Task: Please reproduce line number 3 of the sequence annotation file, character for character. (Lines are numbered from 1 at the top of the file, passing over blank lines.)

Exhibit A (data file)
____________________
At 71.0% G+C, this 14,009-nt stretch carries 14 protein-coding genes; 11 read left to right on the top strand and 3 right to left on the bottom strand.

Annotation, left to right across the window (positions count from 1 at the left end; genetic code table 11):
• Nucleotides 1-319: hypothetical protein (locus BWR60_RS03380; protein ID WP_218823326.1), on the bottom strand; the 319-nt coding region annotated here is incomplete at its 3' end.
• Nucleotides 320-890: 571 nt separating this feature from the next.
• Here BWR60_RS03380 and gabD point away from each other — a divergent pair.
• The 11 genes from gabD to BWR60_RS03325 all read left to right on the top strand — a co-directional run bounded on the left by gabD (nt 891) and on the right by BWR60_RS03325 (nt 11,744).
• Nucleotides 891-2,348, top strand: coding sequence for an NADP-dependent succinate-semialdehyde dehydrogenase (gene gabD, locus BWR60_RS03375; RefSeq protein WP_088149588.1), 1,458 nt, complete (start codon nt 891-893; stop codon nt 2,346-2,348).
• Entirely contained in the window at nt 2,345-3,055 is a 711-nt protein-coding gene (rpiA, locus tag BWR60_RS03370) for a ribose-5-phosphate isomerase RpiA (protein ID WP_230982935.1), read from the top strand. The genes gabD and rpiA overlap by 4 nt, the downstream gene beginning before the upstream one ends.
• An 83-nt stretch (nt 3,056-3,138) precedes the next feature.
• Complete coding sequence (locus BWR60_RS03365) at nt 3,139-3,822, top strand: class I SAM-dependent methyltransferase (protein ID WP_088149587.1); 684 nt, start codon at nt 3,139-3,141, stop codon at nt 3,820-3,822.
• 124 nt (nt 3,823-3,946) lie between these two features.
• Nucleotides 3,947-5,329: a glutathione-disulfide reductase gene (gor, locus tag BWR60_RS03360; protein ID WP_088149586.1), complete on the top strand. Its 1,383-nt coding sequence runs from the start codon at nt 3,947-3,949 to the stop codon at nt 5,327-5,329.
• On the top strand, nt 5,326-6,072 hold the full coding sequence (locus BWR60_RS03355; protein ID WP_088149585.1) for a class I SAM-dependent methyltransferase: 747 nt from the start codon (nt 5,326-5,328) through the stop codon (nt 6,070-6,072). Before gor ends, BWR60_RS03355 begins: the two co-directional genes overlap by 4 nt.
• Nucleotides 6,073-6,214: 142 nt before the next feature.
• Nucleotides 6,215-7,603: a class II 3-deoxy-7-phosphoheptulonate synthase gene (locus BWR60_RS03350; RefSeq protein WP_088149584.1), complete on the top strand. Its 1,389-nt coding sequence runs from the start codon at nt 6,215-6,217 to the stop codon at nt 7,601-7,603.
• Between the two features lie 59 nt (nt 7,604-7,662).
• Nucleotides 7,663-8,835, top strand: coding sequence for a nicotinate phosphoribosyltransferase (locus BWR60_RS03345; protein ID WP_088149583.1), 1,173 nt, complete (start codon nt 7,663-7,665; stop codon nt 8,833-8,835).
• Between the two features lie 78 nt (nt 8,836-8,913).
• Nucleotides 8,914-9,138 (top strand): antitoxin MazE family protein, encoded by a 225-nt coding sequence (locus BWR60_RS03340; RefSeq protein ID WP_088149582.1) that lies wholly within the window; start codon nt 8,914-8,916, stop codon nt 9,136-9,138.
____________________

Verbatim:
• Nucleotides 1-319: hypothetical protein (locus BWR60_RS03380; protein ID WP_218823326.1), on the bottom strand; the 319-nt coding region annotated here is incomplete at its 3' end.